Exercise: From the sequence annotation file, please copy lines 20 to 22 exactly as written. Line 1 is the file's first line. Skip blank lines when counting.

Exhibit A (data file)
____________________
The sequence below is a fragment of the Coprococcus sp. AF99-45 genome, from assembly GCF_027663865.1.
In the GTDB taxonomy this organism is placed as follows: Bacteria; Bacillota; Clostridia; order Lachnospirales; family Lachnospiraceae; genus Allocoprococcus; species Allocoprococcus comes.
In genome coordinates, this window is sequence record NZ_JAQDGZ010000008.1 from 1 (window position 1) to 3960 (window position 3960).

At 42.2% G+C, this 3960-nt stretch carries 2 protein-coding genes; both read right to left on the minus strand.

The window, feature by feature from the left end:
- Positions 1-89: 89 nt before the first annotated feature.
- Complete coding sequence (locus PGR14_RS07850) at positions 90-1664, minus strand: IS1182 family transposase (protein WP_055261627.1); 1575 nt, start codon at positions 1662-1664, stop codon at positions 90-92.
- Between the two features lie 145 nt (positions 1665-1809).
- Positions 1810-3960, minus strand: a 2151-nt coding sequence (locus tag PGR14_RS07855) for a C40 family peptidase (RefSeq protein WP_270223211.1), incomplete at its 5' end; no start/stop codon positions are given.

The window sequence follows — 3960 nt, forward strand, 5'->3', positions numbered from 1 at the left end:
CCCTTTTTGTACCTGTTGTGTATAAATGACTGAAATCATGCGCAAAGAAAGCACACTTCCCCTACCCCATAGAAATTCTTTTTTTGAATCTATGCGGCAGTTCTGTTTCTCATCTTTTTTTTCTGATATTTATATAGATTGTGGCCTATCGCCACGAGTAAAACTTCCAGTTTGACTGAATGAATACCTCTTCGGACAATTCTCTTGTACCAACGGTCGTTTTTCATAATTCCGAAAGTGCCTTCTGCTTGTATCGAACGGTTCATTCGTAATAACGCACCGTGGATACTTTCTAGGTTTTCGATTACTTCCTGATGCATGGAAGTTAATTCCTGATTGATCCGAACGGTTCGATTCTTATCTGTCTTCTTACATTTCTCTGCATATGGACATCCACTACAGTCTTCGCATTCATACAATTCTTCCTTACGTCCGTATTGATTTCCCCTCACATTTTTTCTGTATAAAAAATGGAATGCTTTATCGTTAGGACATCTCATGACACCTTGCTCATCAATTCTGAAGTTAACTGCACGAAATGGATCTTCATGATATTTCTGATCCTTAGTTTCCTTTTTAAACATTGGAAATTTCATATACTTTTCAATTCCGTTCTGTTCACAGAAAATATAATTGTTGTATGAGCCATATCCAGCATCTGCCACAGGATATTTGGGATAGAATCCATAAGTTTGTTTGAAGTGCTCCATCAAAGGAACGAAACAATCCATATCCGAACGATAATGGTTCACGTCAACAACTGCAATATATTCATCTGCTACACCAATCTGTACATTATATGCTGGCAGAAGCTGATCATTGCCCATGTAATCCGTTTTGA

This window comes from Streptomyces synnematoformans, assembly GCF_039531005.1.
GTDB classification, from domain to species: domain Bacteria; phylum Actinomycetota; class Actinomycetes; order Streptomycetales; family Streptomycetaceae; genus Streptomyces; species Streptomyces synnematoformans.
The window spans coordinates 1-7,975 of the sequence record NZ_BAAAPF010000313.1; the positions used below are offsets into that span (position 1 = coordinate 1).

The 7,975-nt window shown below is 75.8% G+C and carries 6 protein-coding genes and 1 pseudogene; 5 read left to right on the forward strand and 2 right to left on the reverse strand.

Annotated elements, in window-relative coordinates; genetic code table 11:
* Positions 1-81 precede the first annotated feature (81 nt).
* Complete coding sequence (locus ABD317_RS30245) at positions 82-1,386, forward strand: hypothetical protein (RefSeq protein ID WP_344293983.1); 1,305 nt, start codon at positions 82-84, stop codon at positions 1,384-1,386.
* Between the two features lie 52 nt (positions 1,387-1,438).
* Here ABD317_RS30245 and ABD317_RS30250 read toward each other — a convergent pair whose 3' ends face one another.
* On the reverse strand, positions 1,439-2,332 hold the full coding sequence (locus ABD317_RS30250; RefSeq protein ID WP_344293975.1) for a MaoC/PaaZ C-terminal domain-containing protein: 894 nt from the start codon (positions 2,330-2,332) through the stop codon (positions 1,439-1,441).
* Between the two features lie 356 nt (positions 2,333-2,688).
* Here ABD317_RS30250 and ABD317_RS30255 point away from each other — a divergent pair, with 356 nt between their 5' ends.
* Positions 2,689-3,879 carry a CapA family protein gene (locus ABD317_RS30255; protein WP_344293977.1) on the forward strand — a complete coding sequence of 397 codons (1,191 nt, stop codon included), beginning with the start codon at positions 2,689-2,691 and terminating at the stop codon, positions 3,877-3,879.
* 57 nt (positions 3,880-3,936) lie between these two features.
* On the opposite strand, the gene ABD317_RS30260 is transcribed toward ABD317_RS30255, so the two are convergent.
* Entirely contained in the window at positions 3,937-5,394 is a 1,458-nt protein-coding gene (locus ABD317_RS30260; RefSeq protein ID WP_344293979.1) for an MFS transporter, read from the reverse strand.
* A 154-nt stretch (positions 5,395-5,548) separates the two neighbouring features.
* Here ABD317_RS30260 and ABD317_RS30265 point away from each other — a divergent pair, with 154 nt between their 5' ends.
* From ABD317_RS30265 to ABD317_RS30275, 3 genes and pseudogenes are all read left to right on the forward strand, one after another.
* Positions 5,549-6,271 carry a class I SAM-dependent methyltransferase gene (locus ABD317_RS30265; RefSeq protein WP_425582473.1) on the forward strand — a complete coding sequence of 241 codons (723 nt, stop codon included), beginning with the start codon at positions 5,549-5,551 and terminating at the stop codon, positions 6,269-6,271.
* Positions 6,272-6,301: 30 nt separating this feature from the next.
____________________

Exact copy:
* Here ABD317_RS30245 and ABD317_RS30250 read toward each other — a convergent pair whose 3' ends face one another.
* On the reverse strand, positions 1,439-2,332 hold the full coding sequence (locus ABD317_RS30250; RefSeq protein ID WP_344293975.1) for a MaoC/PaaZ C-terminal domain-containing protein: 894 nt from the start codon (positions 2,330-2,332) through the stop codon (positions 1,439-1,441).
* Between the two features lie 356 nt (positions 2,333-2,688).